Then Jonah went out of the city and sat down east of the city, and made a sukkah for himself there. He sat under it in the shade, waiting to see what would become of the city. Jonah 4:5
Last year I co-led a tour of Israel, and on our last night, on the way to the airport, our bus driver took us on a detour. He brought us to a tent the Shalit family had set up right in the heart of Jerusalem across the street from the Prime Minister’s residence. The family was planning to occupy this tent for as long as their son, Gilad, had to occupy a cell as a captive of Hamas. The tent spoke of solidarity with their son and protest against his captivity, against the government’s handling of his case, against the injustice of it all. A couple of our tour members jumped off the bus to tell the Shalits that we were praying for them and for Gilad’s release before we drove off.
Since then lots of other tents have been set up all over Israel, with a different message. People are living in tents to protest soaring housing costs and what they consider inequities of social policy in Israel. Protest tents like this have a long pedigree: Jonah sets up a booth, literally a sukkah, to protest God’s plan to let the repentant Ninevites off the hook. And the festival of Sukkot or booths is a kind of protest too. It’s the most joyous of the festivals, and when we sit in the sukkah for eight days, we’re mostly celebrating, not protesting. But perhaps we’re doing both.
The Shalit family was saying, how can we settle down in our own house, when our son is being held as a captive in some dark cellar? On Sukkot we say, how can we settle down in our houses when we’re surrounded by the suffering, darkness, and need of this age? How can we make ourselves at home in this age, when God hasn’t yet fulfilled all that he has promised through the prophets?
Now Sukkot is the last of three pilgrim festivals—Passover, Shavuot, and Sukkot—when every Israelite male had to leave behind the comfort of home and journey up to Jerusalem to worship the Lord (Ex. 23:17; Deut. 16:16). These three festivals reflect the overarching plan for humankind revealed in Scripture: Creation (Passover, the beginning of spring); Revelation (Shavuot, the time of the giving of Torah); and Redemption (Sukkot, the ingathering to come). Sukkot is the festival of ingathering, not just of crops, but of the harvest of humankind at the end of the age. All three festivals also have a connection to Messiah’s story. Passover was the season when Yeshua offered himself as the sacrificial lamb to ransom his people from bondage. Shavuot or Pentecost was the time of the outpouring of the Spirit seven weeks later. Sukkot is the final ingathering. Yeshua’s followers probably would have expected it to happen just a few months after Shavuot, but Yeshua implied there’d be a delay. “It’s not for you to know the times or periods that the Father has set by his own authority” (Acts 1:7). So we still look forward to the Sukkot to come, when the great ingathering will be complete. And until it is, we’ll keep spending a week each year refusing to make ourselves at home in this world, but living out in a flimsy booth awaiting the fulfillment.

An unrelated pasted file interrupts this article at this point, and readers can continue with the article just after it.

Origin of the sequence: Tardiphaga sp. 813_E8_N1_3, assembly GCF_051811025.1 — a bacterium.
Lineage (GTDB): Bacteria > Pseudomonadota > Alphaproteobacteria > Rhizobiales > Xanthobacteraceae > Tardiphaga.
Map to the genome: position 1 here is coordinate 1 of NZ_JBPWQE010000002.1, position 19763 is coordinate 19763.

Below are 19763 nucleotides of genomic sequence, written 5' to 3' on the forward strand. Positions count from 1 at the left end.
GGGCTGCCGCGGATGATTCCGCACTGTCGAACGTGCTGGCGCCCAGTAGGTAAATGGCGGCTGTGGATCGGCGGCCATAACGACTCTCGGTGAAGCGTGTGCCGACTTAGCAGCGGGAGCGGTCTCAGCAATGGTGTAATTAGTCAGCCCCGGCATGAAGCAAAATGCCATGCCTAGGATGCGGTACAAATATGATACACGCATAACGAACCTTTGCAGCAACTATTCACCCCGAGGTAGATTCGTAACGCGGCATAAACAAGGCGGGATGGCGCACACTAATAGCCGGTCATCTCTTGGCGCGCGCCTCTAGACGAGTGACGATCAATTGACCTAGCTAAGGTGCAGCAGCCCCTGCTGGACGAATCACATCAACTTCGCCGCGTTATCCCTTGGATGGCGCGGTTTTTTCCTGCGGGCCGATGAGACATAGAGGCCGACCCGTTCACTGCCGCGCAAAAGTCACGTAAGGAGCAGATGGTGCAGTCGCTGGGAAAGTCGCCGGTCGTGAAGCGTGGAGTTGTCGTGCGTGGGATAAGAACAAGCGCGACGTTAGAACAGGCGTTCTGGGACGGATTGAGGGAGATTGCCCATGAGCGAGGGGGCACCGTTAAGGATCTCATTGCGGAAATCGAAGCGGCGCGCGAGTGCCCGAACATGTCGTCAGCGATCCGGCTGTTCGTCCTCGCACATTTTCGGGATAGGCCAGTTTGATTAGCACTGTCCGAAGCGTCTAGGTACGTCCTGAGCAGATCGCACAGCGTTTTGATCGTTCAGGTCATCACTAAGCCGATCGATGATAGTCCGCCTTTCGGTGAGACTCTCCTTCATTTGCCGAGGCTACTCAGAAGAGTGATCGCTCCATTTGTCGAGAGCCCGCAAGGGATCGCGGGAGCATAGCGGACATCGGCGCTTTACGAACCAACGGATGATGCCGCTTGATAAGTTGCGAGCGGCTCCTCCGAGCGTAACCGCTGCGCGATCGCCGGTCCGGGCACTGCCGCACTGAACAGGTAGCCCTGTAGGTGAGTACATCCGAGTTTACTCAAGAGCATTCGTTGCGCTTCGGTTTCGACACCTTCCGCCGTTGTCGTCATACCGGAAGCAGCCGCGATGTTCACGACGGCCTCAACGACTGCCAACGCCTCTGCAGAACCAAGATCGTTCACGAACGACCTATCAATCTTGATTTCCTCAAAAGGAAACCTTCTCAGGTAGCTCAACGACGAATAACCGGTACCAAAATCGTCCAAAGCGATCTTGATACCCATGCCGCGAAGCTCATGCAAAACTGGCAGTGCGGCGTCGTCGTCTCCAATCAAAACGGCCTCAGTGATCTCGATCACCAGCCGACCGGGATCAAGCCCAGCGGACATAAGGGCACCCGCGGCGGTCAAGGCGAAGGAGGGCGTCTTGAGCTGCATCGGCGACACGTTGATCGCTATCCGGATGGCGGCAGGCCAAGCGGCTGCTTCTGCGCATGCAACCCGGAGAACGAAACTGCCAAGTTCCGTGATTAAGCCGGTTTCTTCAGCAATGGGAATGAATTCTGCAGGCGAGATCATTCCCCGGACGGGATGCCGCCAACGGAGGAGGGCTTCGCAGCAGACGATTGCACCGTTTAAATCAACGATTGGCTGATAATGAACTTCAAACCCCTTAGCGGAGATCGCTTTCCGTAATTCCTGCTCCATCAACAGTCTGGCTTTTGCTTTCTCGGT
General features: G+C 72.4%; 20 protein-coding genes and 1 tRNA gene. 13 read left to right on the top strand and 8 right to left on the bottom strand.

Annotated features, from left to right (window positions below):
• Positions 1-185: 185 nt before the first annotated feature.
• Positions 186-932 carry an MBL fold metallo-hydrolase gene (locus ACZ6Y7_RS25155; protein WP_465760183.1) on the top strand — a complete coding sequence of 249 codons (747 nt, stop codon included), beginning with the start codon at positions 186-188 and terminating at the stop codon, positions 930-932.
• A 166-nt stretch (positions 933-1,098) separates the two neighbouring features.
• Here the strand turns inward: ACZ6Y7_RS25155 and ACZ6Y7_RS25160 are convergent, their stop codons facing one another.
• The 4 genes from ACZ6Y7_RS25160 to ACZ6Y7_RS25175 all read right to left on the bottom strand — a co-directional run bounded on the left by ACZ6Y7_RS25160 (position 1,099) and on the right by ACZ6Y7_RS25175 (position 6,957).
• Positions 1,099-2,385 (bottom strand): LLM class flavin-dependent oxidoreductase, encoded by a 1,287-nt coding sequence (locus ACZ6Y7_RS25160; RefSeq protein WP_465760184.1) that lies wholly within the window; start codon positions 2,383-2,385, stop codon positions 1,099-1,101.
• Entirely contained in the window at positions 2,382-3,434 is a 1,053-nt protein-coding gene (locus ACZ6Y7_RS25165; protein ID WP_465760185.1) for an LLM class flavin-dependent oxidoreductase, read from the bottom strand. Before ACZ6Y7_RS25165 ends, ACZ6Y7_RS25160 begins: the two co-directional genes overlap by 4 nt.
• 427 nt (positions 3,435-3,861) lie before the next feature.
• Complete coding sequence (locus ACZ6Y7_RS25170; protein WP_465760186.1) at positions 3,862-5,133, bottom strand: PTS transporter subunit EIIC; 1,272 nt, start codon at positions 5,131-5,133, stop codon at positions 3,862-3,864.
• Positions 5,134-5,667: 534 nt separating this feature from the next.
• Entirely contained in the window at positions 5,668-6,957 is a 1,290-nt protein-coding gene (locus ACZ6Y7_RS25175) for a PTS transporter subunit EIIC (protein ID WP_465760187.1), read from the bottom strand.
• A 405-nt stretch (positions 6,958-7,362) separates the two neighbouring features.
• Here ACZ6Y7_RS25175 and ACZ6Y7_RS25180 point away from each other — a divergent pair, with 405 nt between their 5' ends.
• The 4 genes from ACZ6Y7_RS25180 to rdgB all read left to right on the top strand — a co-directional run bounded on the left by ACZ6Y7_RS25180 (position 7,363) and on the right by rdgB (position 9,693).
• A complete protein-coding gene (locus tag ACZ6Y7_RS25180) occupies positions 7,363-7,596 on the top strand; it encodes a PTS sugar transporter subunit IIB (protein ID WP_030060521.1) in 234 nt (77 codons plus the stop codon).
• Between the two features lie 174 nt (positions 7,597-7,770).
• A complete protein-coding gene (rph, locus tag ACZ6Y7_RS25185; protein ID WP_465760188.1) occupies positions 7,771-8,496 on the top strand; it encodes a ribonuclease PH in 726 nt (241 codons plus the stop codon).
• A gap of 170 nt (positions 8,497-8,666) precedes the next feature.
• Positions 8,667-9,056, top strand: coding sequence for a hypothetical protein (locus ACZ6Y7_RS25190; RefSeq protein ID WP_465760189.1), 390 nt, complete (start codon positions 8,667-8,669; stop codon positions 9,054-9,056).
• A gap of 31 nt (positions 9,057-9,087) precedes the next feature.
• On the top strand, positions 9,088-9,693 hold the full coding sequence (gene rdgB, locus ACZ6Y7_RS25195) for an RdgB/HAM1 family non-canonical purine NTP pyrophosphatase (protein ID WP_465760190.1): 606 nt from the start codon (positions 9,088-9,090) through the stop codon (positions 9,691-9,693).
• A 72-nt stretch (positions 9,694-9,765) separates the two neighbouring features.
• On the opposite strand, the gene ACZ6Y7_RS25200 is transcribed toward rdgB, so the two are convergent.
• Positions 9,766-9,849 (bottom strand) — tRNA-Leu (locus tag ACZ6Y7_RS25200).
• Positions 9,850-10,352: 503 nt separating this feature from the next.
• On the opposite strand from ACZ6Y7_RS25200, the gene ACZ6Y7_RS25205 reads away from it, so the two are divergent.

Hashem builds Passover-Shavuot-Sukkot—Creation-Revelation-Redemption—into the cycle of the year to help us handle the future. The way we understand the future will shape our lives in the present.
First, future redemption is intrinsic to God’s plan. The age in which we live might be a mess, but Sukkot declares that God guarantees the future.